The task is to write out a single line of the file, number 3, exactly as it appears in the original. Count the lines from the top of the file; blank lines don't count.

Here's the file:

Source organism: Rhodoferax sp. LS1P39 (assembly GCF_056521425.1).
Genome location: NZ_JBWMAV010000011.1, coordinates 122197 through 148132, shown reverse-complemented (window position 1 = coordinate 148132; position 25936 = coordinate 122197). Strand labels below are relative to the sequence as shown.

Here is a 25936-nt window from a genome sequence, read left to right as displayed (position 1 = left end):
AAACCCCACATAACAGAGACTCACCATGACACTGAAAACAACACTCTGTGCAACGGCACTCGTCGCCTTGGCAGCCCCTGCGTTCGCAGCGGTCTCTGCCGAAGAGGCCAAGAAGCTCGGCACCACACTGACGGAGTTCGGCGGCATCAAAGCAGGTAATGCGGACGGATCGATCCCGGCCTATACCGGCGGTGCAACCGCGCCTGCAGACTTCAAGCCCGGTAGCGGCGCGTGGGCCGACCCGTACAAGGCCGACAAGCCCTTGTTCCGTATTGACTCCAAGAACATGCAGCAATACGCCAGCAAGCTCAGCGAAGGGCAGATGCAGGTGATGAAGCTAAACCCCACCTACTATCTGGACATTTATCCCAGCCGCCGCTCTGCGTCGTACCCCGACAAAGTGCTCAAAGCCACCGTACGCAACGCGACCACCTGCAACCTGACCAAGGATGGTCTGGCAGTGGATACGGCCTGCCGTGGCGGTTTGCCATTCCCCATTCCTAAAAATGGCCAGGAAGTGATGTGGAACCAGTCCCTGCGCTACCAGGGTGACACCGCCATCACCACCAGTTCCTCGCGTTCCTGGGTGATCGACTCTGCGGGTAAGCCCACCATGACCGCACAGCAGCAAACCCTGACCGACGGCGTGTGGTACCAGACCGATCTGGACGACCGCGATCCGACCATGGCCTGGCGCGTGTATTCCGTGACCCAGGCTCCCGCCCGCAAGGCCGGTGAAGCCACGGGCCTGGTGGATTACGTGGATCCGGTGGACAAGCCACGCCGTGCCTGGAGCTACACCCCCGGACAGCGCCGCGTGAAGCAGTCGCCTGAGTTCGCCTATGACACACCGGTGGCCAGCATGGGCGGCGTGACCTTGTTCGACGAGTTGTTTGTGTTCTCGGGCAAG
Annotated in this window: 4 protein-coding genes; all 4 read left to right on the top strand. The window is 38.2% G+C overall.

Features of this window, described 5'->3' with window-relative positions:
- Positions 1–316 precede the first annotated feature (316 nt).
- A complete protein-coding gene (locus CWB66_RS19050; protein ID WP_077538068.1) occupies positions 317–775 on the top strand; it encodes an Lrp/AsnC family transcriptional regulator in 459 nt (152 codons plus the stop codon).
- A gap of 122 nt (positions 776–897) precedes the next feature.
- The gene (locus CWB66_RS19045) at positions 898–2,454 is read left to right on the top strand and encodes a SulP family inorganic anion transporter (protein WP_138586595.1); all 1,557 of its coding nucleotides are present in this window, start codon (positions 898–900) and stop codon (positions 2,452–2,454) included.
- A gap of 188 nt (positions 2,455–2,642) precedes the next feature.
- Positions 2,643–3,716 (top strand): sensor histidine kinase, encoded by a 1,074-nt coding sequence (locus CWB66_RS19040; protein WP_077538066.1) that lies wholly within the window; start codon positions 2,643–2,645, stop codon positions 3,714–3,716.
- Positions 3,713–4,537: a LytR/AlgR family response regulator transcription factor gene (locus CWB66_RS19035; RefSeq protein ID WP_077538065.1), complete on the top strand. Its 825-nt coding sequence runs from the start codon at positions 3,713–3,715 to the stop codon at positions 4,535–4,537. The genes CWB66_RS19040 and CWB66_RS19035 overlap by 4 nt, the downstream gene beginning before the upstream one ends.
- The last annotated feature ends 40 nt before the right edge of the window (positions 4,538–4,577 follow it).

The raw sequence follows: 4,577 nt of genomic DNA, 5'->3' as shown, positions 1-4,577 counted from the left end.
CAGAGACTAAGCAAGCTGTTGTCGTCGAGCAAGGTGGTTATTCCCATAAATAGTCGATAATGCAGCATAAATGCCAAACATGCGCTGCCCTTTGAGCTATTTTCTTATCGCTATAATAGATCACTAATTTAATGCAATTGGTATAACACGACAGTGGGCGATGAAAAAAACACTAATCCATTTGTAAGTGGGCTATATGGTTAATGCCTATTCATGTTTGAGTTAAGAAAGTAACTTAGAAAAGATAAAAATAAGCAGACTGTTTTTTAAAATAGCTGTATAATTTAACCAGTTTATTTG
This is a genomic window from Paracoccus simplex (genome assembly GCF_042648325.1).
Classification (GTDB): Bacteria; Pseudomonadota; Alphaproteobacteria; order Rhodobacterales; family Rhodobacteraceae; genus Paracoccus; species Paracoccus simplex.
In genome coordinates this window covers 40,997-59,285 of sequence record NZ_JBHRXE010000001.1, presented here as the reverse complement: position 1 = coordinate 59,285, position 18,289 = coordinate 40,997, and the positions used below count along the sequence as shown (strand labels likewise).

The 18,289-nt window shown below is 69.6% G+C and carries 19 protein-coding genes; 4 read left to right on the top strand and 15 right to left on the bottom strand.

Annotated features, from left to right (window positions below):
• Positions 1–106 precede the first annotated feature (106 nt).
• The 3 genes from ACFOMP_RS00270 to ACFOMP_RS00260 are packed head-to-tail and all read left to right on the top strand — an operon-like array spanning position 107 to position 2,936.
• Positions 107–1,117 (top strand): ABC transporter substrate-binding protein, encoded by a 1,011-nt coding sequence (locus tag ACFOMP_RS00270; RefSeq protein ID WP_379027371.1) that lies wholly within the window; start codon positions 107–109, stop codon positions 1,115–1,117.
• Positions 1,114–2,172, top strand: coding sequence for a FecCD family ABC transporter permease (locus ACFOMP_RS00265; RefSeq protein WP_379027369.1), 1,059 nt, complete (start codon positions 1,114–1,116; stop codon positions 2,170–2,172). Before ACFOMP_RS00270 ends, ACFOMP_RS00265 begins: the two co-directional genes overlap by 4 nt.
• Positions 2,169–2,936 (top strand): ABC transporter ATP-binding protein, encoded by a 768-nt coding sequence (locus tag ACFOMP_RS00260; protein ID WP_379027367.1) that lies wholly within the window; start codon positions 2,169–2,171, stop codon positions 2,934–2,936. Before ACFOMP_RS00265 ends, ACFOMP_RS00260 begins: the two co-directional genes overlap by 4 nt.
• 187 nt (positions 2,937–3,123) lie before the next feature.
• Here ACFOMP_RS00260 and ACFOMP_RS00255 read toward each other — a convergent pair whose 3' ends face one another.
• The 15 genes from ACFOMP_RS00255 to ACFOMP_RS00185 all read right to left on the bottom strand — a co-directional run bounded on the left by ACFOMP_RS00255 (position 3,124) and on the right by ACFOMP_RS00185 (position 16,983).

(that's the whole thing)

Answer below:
Here is a 25936-nt window from a genome sequence, read left to right as displayed (position 1 = left end):